Tuesday, October 6, 2015

Auckland's theatre on the Haymarket -- His Majesty's Theatre and Arcade (1902-1987)

His Majesty's Arcade in Queen Street, 1970s. 435-B5-239, Sir George Grey Special Collections, Auckland Libraries.

Updated/edited: 24 October 2015

A number of vanished landmarks in Auckland’s history come up as examples of what we have lost over time. Many, with the mere mention, still raise passions. One of these is Queen Street’s His Majesty’s Theatre and Arcade (1902-1987). 

The land on which the arcade and theatre were once situated comprised part of two of the original Auckland land sale sections from the 1840s. Lots 15 and 16 of Section 16, City of Auckland, were bought in 1842 by one David Guillan. But this is about the only reference Guillan has in our history. He subdivided and sold his 2 roods 24 perches of land completely by 1848, and was not heard from again. 

The Haymarket 

By 1860, Alfred Buckland, the renowned stock agent and auctioneer from Newmarket, had
possession of a large part of both 15 and 16. He set up first his Bazaar Sale Yards from August 1859 (mainly taking over Henry Hardington’s horse sales business), then from October 1860 he took the Queen Street to Durham Lane operation a bit more further – and renamed it the Haymarket, building offices at the Queen Street frontage. 

That name is an old one. The original Haymarket is in London, a street in the City of Westminster, part of the West End, and was used from Elizabethan times through to 1830 as a place for farmers to sell fodder (hence the name) and produce. 

Buckland’s Haymarket here in Auckland was to last from 1859, as the Bazaar, through to the beginning of 1902. He subdivided around 2/3 of the Queen Street frontage in the 1860s and transferred this to Bishop John Coleridge Patteson. On Patteson’s death in 1871, killed on the island of Nukapu in the Solomon Islands, his estate went to the Melanesian Trust Board (who still retain ownership of that part of the former arcade property to this day.) 

As with many other land holdings Buckland had in Auckland, mortgages caught up with him by the late 1880s and from 1887, his Haymarket passed to the ownership of the Bank of New Zealand, and their Assets Realisation Board ten years later. They leased the property back to Buckland, his son, and his son-in-law Henry Thomson Gorrie, and the Haymarket continued for a time.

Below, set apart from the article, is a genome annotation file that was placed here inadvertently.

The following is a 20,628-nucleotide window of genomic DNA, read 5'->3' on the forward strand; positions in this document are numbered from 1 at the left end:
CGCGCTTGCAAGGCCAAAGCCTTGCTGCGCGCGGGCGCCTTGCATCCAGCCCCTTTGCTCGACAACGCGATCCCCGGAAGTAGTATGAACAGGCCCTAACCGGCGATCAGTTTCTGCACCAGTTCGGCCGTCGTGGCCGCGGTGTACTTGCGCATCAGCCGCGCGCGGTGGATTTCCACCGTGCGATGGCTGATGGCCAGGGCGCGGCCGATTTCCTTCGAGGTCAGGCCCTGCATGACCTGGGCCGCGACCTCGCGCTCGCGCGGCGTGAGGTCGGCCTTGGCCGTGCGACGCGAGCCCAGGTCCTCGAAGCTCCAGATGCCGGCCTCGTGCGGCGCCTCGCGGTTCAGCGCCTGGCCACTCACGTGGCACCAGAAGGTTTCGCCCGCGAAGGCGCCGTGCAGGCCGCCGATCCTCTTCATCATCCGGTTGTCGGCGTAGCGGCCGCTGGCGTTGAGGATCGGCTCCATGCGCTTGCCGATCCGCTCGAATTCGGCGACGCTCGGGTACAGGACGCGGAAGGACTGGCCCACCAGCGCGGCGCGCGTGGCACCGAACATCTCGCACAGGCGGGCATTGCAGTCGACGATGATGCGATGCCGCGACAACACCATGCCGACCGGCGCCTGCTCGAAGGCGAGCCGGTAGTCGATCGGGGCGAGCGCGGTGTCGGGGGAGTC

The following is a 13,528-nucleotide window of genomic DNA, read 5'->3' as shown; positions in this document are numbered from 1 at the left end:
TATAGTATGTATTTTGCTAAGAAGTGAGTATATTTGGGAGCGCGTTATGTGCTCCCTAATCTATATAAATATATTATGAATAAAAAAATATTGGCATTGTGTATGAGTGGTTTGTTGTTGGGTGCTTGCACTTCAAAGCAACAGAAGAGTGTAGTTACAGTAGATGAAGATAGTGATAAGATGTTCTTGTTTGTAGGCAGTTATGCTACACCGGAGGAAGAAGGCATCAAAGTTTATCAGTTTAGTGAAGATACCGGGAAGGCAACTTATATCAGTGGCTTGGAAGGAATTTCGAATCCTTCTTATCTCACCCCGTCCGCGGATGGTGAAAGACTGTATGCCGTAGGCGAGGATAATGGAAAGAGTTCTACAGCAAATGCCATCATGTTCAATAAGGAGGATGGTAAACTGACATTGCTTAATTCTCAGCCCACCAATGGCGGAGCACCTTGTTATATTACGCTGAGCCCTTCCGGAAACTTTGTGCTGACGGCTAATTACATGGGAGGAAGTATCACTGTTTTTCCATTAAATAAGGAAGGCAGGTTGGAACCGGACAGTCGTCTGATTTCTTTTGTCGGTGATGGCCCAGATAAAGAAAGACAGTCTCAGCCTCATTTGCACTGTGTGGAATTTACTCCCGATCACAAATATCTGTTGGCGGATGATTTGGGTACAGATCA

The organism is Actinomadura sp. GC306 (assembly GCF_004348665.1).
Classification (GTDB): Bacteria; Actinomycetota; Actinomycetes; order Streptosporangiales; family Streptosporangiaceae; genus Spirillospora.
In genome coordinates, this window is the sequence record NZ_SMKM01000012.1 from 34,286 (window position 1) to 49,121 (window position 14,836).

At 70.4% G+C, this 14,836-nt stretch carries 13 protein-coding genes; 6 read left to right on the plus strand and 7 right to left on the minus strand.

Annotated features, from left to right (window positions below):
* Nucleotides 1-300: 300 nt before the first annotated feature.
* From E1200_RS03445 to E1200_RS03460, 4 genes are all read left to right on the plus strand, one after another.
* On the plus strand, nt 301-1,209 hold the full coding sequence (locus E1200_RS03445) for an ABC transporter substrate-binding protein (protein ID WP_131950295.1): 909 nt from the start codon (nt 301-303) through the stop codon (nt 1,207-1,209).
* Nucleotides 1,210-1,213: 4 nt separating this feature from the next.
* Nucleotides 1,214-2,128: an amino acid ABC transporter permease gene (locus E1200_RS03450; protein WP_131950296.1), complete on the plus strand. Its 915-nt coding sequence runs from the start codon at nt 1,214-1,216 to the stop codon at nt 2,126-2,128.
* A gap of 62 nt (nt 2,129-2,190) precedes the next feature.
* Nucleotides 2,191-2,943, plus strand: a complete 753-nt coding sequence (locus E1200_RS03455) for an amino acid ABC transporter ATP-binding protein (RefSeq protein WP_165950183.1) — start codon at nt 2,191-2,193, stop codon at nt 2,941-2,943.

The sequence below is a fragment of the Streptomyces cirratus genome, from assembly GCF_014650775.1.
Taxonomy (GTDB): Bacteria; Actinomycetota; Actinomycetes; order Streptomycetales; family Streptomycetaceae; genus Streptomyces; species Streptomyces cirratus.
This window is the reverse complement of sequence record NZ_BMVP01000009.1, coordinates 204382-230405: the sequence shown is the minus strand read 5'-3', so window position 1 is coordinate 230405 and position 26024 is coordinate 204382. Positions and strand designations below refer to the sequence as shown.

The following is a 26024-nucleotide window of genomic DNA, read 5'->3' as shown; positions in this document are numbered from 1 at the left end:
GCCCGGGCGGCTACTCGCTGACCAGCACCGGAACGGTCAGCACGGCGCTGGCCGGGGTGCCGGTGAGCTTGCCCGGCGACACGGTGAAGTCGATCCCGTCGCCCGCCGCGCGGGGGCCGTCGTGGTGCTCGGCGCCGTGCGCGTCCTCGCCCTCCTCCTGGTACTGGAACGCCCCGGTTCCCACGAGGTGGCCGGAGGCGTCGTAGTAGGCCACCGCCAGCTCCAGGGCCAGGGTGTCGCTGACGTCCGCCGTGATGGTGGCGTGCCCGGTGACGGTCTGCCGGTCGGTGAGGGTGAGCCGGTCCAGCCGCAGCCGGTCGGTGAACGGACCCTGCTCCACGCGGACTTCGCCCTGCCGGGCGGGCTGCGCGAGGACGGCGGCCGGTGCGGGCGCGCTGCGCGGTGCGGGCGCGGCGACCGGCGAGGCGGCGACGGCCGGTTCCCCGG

(Image above: NZ Graphic 20 June 1903, NZG-19030620-1737-1, Sir George Grey Special Collections)

The fact that His Majesty’s Theatre existed at all really is due to two men. 

The businessman: Robert Henry Abbott 

The spokesman for the syndicate, and likely organiser of the project Robert Henry Abbott (1861-1927) was born in North Molten, Devonshire, son of Richard (a farmer with 140 acres according to the 1871 English census) and Elizabeth. According to his obituary, he was apprenticed at the age of 15 to a soft goods house in London, took up studies at King’s College at 19, then entered the civil service with the Admiralty Department for about 18 months. Then, he embarked on a “tour of adventure around the world” in 1882, visiting France, Spain, Portugal, Rio de Janeiro, South Africa, Australia, and finally New Zealand by 1884. 

Here, he stayed, setting up his business from 1885, retailing soft goods for 6 years, then formed the warehouseman and wholesale merchants firm of Abbott, Oram and Co, then some years later R H Abbott & Co. He retired from business in 1911, erected blocks of retail premises around the city, and served on boards of directors, including as Chairman of the Waiatarua Drainage Board, purchasing 100 acres of the reclaimed area around Mt St John and presenting it to Auckland City as a sports park. He bequeathed £1000 to the City for either a set of entry gates to the park, or a drinking fountain there. Abbotts Way, from Ladies Mile to Panmure, was named after him. He died on Saturday evening, 23 April 1927, after being in poor health for some time. 

Neither of the obituaries in the Herald or the Star referred to his connection with His Majesty’s Arcade and Theatre. 

Buckland’s Haymarket site was formally sold to Abbott in June 1902 (who immediately put the property in the name of the His Majesty’s Arcade and Theatre Company Ltd, of which he was chairman), but Abbott obviously had a firm agreement with the Assets Realisation Board by December 1901. A 50-year lease was taken out with the Melanesian Mission Trust Board for their land just in front of the theatre site, to form the bulk of the arcade, from 1 April 1902.

(Image above: NZ Herald 29 April 1927)

In December 1901 Abbott made a statement to the newspapers about the project: